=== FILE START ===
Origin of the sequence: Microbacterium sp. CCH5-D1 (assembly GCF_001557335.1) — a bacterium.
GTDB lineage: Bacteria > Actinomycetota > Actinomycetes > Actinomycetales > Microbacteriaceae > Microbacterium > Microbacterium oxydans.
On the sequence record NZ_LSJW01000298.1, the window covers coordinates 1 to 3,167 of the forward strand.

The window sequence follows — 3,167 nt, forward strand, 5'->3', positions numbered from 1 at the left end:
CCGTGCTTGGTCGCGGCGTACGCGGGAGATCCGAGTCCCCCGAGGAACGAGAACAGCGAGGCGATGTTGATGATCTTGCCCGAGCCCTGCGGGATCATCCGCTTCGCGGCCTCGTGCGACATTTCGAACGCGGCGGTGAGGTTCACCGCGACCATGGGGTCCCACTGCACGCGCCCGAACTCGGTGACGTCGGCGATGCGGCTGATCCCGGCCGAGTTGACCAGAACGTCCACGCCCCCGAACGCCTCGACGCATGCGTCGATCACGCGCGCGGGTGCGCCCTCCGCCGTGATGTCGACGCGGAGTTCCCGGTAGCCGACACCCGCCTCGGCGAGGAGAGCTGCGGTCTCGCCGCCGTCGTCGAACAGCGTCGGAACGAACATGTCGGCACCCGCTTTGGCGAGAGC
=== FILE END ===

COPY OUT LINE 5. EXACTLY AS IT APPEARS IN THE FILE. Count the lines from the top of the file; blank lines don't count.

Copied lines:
CCGTGCTTGGTCGCGGCGTACGCGGGAGATCCGAGTCCCCCGAGGAACGAGAACAGCGAGGCGATGTTGATGATCTTGCCCGAGCCCTGCGGGATCATCCGCTTCGCGGCCTCGTGCGACATTTCGAACGCGGCGGTGAGGTTCACCGCGACCATGGGGTCCCACTGCACGCGCCCGAACTCGGTGACGTCGGCGATGCGGCTGATCCCGGCCGAGTTGACCAGAACGTCCACGCCCCCGAACGCCTCGACGCATGCGTCGATCACGCGCGCGGGTGCGCCCTCCGCCGTGATGTCGACGCGGAGTTCCCGGTAGCCGACACCCGCCTCGGCGAGGAGAGCTGCGGTCTCGCCGCCGTCGTCGAACAGCGTCGGAACGAACATGTCGGCACCCGCTTTGGCGAGAGC